The bottom line is clear: Our vital interests in Afghanistan are limited and military victory is not the key to achieving them. On the contrary, waging a lengthy counterinsurgency war in Afghanistan may well do more to aid Taliban recruiting than to dismantle the group, help spread conflict further into Pakistan, unify radical groups that might otherwise be quarreling amongst themselves, threaten the long-term health of the U.S. economy, and prevent the U.S. government from turning its full attention to other pressing problems. -- Afghanistan Study Group

Monday, September 25, 2017

Update for Monday, September 25, 2017

While the Kurdish independence referendum will almost certainly pass, Kurdistan is in political dissaray, with control divided regionally between the KDP and PUK parties, and parliament largely dysfunctional. The referendum is a KDP project. Matthew Vickery explains the complicated situation for Al Jazeera.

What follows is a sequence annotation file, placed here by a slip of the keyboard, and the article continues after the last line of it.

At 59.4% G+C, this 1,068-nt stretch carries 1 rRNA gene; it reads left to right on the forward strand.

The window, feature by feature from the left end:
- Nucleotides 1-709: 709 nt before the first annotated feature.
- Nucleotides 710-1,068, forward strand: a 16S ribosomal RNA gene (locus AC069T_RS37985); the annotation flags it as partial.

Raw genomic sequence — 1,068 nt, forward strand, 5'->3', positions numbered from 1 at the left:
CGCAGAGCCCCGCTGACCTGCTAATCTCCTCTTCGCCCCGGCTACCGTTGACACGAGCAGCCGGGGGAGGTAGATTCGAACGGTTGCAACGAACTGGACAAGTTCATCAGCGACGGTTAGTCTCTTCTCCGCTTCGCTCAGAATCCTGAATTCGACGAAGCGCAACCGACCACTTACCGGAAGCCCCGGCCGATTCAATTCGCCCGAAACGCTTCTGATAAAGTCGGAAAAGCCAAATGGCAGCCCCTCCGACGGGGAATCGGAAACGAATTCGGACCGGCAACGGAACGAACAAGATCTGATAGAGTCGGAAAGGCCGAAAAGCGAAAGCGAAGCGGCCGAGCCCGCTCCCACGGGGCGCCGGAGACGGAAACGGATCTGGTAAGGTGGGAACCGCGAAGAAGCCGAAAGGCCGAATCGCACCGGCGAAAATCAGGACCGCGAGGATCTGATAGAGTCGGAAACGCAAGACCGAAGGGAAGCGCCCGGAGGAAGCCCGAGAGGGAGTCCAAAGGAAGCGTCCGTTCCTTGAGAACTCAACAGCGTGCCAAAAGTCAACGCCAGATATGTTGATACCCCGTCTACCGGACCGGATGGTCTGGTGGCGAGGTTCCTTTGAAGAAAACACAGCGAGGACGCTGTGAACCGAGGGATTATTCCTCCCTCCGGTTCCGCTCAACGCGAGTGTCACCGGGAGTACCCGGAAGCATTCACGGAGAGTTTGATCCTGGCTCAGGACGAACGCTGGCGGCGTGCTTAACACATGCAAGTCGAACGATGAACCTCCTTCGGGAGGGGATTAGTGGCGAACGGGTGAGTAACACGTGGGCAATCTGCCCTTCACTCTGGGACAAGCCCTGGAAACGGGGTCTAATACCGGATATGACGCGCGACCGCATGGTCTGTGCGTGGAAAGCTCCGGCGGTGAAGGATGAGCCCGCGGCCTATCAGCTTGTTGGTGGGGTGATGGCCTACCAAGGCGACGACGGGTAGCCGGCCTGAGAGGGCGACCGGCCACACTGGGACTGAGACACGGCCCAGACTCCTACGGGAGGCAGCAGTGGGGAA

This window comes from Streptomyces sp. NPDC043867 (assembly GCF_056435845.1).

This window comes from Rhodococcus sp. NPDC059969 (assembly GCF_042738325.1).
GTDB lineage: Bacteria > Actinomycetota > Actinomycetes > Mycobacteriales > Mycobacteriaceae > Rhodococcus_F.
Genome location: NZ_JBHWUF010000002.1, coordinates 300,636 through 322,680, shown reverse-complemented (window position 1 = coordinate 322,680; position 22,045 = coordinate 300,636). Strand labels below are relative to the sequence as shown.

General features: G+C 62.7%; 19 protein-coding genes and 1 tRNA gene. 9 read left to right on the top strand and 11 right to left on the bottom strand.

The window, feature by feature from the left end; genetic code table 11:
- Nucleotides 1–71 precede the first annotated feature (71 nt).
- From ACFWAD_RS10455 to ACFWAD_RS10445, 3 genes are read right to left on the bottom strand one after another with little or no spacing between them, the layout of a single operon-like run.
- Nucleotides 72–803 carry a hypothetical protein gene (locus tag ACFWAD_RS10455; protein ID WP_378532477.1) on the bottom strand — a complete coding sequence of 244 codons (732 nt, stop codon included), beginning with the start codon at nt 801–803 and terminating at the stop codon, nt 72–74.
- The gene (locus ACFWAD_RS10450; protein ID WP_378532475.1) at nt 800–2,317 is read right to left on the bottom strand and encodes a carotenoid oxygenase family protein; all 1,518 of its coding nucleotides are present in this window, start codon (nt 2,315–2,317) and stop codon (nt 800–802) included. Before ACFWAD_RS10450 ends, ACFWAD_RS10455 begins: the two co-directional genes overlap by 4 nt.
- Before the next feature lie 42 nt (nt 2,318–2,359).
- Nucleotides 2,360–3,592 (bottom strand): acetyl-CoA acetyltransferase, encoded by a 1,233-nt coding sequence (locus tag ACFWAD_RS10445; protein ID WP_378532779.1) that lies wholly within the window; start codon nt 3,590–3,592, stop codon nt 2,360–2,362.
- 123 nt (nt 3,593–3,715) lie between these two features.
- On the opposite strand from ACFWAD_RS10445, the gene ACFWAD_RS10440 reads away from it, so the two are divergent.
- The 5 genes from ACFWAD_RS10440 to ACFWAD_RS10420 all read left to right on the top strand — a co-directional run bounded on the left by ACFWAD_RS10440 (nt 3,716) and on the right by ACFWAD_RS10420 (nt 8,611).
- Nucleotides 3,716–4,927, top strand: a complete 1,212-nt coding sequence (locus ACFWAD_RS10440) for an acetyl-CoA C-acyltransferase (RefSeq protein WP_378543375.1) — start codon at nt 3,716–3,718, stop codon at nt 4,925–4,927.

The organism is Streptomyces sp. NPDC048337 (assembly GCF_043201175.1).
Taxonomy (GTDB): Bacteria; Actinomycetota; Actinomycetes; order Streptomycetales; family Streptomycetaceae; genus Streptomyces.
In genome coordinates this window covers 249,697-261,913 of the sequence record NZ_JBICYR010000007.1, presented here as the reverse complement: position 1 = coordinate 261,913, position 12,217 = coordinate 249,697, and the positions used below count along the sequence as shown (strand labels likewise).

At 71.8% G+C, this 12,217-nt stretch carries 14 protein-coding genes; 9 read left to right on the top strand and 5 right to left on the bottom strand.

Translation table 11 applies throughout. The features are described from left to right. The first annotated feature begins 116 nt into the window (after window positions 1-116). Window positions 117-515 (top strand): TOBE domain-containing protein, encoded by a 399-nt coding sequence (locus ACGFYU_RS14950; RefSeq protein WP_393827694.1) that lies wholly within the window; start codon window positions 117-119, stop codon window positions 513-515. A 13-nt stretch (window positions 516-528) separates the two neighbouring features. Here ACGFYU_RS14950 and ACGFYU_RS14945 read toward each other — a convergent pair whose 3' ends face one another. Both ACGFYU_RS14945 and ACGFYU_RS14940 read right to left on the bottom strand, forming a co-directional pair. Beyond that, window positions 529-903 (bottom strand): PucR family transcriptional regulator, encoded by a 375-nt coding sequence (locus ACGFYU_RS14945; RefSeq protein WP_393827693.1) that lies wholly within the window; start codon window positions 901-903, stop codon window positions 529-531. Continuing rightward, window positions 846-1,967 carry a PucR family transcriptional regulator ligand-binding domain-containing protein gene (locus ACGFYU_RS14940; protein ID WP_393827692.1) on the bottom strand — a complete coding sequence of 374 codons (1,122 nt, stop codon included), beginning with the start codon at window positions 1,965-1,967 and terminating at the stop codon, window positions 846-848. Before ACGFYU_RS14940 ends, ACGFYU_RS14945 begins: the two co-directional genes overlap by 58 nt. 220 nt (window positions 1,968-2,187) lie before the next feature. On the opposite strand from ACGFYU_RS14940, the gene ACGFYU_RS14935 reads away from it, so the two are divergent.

Turkish PM Erdogan appears to threaten the Kurdish Regional Government with military action.

Iraq's parliament votes to send troops to Kirkuk, where territory is disputed between Erbil and Baghdad.

Iran closes the border with Kurdistan and stops all air traffic between the countries.

The referendum is not binding and will not immediately result in a declaration of independence. It will authorize the government to work toward independence. Baghdad will never agree to it, however, so the way ahead is unclear.